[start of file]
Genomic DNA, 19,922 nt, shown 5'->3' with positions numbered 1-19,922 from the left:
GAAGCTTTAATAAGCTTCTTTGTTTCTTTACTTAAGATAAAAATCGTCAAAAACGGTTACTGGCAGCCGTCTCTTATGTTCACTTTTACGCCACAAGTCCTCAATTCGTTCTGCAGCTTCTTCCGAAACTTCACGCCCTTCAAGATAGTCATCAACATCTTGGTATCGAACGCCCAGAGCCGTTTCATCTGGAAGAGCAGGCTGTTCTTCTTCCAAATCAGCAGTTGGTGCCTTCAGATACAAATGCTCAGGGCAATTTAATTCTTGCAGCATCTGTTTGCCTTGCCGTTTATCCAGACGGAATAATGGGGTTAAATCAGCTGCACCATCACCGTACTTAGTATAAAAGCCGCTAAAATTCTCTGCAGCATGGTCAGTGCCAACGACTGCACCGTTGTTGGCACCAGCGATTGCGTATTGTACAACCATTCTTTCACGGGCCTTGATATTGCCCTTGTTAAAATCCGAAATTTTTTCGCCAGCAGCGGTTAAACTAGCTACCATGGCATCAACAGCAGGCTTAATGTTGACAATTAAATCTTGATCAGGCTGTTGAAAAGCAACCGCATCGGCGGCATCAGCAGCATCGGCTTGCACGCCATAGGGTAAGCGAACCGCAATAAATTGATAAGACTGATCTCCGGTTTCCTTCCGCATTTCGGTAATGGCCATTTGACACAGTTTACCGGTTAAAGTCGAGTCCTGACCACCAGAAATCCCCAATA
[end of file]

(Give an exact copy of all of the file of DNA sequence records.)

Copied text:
Genomic DNA, 19,922 nt, shown 5'->3' with positions numbered 1-19,922 from the left:
GAAGCTTTAATAAGCTTCTTTGTTTCTTTACTTAAGATAAAAATCGTCAAAAACGGTTACTGGCAGCCGTCTCTTATGTTCACTTTTACGCCACAAGTCCTCAATTCGTTCTGCAGCTTCTTCCGAAACTTCACGCCCTTCAAGATAGTCATCAACATCTTGGTATCGAACGCCCAGAGCCGTTTCATCTGGAAGAGCAGGCTGTTCTTCTTCCAAATCAGCAGTTGGTGCCTTCAGATACAAATGCTCAGGGCAATTTAATTCTTGCAGCATCTGTTTGCCTTGCCGTTTATCCAGACGGAATAATGGGGTTAAATCAGCTGCACCATCACCGTACTTAGTATAAAAGCCGCTAAAATTCTCTGCAGCATGGTCAGTGCCAACGACTGCACCGTTGTTGGCACCAGCGATTGCGTATTGTACAACCATTCTTTCACGGGCCTTGATATTGCCCTTGTTAAAATCCGAAATTTTTTCGCCAGCAGCGGTTAAACTAGCTACCATGGCATCAACAGCAGGCTTAATGTTGACAATTAAATCTTGATCAGGCTGTTGAAAAGCAACCGCATCGGCGGCATCAGCAGCATCGGCTTGCACGCCATAGGGTAAGCGAACCGCAATAAATTGATAAGACTGATCTCCGGTTTCCTTCCGCATTTCGGTAATGGCCATTTGACACAGTTTACCGGTTAAAGTCGAGTCCTGACCACCAGAAATCCCCAATA